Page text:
Social determinants of health create a myriad of obstacles to optimal care for patients receiving treatment for metastatic breast cancer.
Heather Moore, PharmD, CPP, BCOP: The other thing––we’ve touched on this quite a bit throughout––is access for the patients in those areas. And I will say,…I am at an academic center, but thinking about the range of patients that we see, I have patients [who] want to talk about the Kaplan-Meier curves, and then we have patients [who] don’t have access to drugs and don’t really understand their health. Literacy is very poor. So I think it’s sometimes finding a middle. But when you’re thinking about community centers, a lot of these patients’…biggest issues are getting to clinic and how are they going to get their drugs. We may think about a co-pay of $9 as being very reasonable, but for some patients it’s very much not. And that’s the difference between them eating one day vs not.…That’s a perspective, and it’s being able to think about how we implement what we know from the academic side, but also translate that into the community. And I think a lot of that comes with education, but also just making sure that we’re identifying the patients and the resources that they need.
Ryan Haumschild, PharmD, MS, MBA: Resources are so important, and…looking at the whole patient and even building upon resources. We’ve talked about this a little bit, but even social determinants of health [may be considered]…. Is a patient able to make it in for a certain treatment? Are they going to be able to make it in for monitoring during the pandemic? Or even are they going to be able to afford a medication? So when we’re thinking about those treatment considerations, I do want to…ask you, Dr DiMarco, when you’re sitting down with your team, whether it’s sitting with advanced practice practitioners [APPs] or physicians, how do you evaluate some of these considerations, maybe even like financial toxicity for a patient? Because if they can’t afford the medication, they may not take the medication. What strategies can pharmacists do to ensure that these APPs and providers are informed about cost-saving measures or alternative therapies or even patient assistance programs that allow patients to get the access to the medications they need?
Rose DiMarco, PharmD, BCPS, BCOP: That’s a great question. And that is also becoming a huge part of my clinic life. I am so fortunate. I have a great specialty pharmacy that we can send our prescriptions to for processing. They’re so good at financial aid assessment and getting the patient what they need. But I feel [that] over the past couple of years, more and more patients are not able to get filled through our specialty [pharmacies]. They’re being sent to mandated specialty pharmacies, and I think that’s where that ball gets dropped. And then in clinic, I find out that their co-pay is too high, and I have to put my specialty pharmacy hat on and figure out how to get their treatment. So those patient assistance programs have been huge for us. …Working with our colleagues in pharma [is] so helpful and they’ve always been able to point me in the right direction, help me fill out the forms. But something that seems to still be a problem is getting the patient to fill out the form. It’s really difficult to ask for their financial information or how many people live in [their] house. Sometimes that’s not something they want to disclose. Sometimes they don’t have the documentation. And I never actually thought [about] that as being part of my job, but it is because nobody else in the clinic can do it and nobody understands what it takes to fill a prescription like pharmacists do. So that’s becoming more and more a part of my role. And I think as new drugs get approved or indications expand, we really need to know what kind of programs are available.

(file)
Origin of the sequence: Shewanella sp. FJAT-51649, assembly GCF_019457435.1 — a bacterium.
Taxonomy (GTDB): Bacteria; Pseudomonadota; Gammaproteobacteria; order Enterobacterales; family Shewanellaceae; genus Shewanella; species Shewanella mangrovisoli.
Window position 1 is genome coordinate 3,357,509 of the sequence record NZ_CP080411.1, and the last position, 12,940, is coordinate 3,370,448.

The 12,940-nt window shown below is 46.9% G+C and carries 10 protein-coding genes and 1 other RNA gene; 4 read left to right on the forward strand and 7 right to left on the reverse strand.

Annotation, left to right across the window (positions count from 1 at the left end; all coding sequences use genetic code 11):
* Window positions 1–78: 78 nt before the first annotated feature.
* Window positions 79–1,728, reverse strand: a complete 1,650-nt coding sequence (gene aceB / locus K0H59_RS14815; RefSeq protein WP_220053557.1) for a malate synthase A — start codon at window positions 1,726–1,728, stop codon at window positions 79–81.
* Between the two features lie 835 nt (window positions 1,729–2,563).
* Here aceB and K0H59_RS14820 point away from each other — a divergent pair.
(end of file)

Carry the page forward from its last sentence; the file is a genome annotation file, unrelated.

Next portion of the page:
Transcript is AI generated and edited for clarity and readability.